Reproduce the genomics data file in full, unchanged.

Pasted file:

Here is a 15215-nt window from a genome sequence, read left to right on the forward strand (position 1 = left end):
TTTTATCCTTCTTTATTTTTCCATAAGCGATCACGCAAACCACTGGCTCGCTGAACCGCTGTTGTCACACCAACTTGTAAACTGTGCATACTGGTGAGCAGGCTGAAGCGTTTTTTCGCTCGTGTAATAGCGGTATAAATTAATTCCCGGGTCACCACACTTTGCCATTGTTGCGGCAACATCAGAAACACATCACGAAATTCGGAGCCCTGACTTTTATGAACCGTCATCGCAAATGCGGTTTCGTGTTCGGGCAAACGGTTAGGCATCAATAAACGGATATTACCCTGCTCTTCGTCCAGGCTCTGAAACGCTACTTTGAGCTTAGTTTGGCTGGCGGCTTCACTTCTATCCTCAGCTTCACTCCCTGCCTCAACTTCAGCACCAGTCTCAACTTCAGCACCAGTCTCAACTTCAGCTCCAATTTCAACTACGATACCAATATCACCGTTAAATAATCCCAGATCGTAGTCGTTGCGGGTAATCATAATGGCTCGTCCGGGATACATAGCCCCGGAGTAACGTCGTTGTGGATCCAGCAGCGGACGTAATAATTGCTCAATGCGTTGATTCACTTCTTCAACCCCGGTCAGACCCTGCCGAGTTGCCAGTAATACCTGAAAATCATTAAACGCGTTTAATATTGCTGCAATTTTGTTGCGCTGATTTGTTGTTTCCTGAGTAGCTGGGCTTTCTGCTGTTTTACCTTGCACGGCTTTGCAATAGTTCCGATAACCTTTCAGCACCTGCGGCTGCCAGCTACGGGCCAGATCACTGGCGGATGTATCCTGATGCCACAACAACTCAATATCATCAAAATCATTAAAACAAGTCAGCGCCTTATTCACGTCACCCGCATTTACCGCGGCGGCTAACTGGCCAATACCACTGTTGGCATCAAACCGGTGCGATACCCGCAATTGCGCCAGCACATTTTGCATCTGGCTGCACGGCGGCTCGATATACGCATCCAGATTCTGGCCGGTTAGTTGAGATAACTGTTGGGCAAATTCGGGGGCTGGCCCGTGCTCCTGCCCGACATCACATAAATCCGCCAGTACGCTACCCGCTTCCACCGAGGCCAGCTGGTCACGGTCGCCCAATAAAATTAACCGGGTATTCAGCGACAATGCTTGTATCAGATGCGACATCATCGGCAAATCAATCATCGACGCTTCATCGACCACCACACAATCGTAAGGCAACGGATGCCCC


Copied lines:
Here is a 15215-nt window from a genome sequence, read left to right on the forward strand (position 1 = left end):
TTTTATCCTTCTTTATTTTTCCATAAGCGATCACGCAAACCACTGGCTCGCTGAACCGCTGTTGTCACACCAACTTGTAAACTGTGCATACTGGTGAGCAGGCTGAAGCGTTTTTTCGCTCGTGTAATAGCGGTATAAATTAATTCCCGGGTCACCACACTTTGCCATTGTTGCGGCAACATCAGAAACACATCACGAAATTCGGAGCCCTGACTTTTATGAACCGTCATCGCAAATGCGGTTTCGTGTTCGGGCAAACGGTTAGGCATCAATAAACGGATATTACCCTGCTCTTCGTCCAGGCTCTGAAACGCTACTTTGAGCTTAGTTTGGCTGGCGGCTTCACTTCTATCCTCAGCTTCACTCCCTGCCTCAACTTCAGCACCAGTCTCAACTTCAGCACCAGTCTCAACTTCAGCTCCAATTTCAACTACGATACCAATATCACCGTTAAATAATCCCAGATCGTAGTCGTTGCGGGTAATCATAATGGCTCGTCCGGGATACATAGCCCCGGAGTAACGTCGTTGTGGATCCAGCAGCGGACGTAATAATTGCTCAATGCGTTGATTCACTTCTTCAACCCCGGTCAGACCCTGCCGAGTTGCCAGTAATACCTGAAAATCATTAAACGCGTTTAATATTGCTGCAATTTTGTTGCGCTGATTTGTTGTTTCCTGAGTAGCTGGGCTTTCTGCTGTTTTACCTTGCACGGCTTTGCAATAGTTCCGATAACCTTTCAGCACCTGCGGCTGCCAGCTACGGGCCAGATCACTGGCGGATGTATCCTGATGCCACAACAACTCAATATCATCAAAATCATTAAAACAAGTCAGCGCCTTATTCACGTCACCCGCATTTACCGCGGCGGCTAACTGGCCAATACCACTGTTGGCATCAAACCGGTGCGATACCCGCAATTGCGCCAGCACATTTTGCATCTGGCTGCACGGCGGCTCGATATACGCATCCAGATTCTGGCCGGTTAGTTGAGATAACTGTTGGGCAAATTCGGGGGCTGGCCCGTGCTCCTGCCCGACATCACATAAATCCGCCAGTACGCTACCCGCTTCCACCGAGGCCAGCTGGTCACGGTCGCCCAATAAAATTAACCGGGTATTCAGCGACAATGCTTGTATCAGATGCGACATCATCGGCAAATCAATCATCGACGCTTCATCGACCACCACACAATCGTAAGGCAACGGATGCCCC